Technical Indicator MEGA Reference Part 10b – Bollinger Band® Part 2 of 2

Read The First Part Before Proceeding

Playing the Bollinger Bands®

Playing the bands is based on the premise that the vast majority of all closing prices should be between the Bollinger Bands. That stated, then a stock’s price going outside the Bollinger Bands, which occurs very rarely, should not last and should “revert back to the mean", which generally means the 20-period simple moving average. A version of this strategy is discussed in the book Trade Like a Hedge Fund by James Altucher.

Possible Buy Signal

In the example shown in the chart below of the E-mini S&P 500 Future, a trader might buy or buy to cover when the price has fallen below the lower Bollinger Band.

Possible Sell Signal

The potential sell or buy to cover exit is suggested when the stock, future, or currency price pierces outside the upper Bollinger Band.

These potential buy and sell signals are graphically represented in the chart of the E-mini S&P 500 Futures contract shown below:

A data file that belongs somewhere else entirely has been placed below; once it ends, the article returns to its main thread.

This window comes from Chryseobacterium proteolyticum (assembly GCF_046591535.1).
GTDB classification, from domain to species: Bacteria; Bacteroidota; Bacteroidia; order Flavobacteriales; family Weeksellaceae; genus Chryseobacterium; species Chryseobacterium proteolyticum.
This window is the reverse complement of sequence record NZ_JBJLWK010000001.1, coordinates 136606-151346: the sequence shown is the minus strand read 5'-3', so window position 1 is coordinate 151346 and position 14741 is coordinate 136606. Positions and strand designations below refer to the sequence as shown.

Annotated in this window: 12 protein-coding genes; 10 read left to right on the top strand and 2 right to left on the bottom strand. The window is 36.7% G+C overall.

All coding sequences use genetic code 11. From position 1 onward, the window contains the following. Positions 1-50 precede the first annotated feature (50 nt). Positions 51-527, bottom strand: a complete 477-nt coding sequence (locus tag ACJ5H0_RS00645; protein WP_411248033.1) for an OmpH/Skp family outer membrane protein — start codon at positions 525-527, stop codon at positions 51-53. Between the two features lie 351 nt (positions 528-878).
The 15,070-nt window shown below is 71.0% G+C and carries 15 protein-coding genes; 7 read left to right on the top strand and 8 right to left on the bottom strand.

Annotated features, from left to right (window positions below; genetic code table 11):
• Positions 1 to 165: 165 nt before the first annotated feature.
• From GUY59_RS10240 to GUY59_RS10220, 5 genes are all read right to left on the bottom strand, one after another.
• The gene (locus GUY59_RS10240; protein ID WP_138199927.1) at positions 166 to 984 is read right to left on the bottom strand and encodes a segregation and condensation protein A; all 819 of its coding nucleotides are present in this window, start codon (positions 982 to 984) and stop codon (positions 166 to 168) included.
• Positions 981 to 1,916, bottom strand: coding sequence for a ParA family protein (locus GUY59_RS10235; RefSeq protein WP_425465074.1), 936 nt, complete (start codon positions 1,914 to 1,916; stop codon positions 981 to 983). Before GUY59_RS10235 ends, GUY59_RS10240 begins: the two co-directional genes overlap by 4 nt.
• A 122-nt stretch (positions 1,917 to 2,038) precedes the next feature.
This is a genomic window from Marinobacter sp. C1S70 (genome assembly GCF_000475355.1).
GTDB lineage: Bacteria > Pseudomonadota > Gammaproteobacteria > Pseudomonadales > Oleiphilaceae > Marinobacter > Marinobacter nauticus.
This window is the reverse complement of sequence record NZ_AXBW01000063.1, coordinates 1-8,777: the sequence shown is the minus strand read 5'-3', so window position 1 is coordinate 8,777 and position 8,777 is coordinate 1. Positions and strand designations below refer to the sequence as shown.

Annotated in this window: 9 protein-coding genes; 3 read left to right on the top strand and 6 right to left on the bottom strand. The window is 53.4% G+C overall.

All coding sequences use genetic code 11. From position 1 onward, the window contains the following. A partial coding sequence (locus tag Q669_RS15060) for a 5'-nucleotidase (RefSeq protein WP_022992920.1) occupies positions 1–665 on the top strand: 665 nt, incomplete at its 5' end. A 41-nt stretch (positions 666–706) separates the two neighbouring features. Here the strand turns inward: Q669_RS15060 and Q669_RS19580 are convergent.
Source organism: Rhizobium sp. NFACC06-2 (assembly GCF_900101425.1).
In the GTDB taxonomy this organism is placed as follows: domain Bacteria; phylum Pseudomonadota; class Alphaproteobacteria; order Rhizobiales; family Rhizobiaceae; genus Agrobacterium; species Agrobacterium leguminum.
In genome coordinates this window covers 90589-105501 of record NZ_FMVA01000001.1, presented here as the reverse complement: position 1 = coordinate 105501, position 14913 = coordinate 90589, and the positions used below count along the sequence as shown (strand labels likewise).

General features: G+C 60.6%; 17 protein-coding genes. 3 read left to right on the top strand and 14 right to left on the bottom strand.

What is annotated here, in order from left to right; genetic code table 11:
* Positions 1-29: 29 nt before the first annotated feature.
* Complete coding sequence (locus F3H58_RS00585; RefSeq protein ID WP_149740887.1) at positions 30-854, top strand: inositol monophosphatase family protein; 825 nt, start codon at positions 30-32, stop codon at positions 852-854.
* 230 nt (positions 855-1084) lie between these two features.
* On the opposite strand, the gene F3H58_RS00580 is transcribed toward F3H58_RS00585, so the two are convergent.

More Conservative Playing the Bands

Rather than buying or selling exactly when the price hits the Bollinger Band, considered to be a more aggressive approach, a trader might wait and see if the price moves above or below the Bollinger Band and when the price closes back inside the Bollinger Band, then the potential trigger to buy or sell short would occur. This might help reduce losses when prices breakout of the Bollinger Bands for a while. However, it could be argued that many profitable opportunities could be lost. To illustrate, the chart of the E-mini S&P 500 Future above shows many potentially missed opportunities. However, in the chart on the next page, the more conservative approach might have prevented many painful losses.

Also, some traders might exit their long or short entries when price touches the 20-day moving average.

A different, and quite polar opposite way to use Bollinger Bands is described on the next page, Playing Bollinger Band Breakouts.

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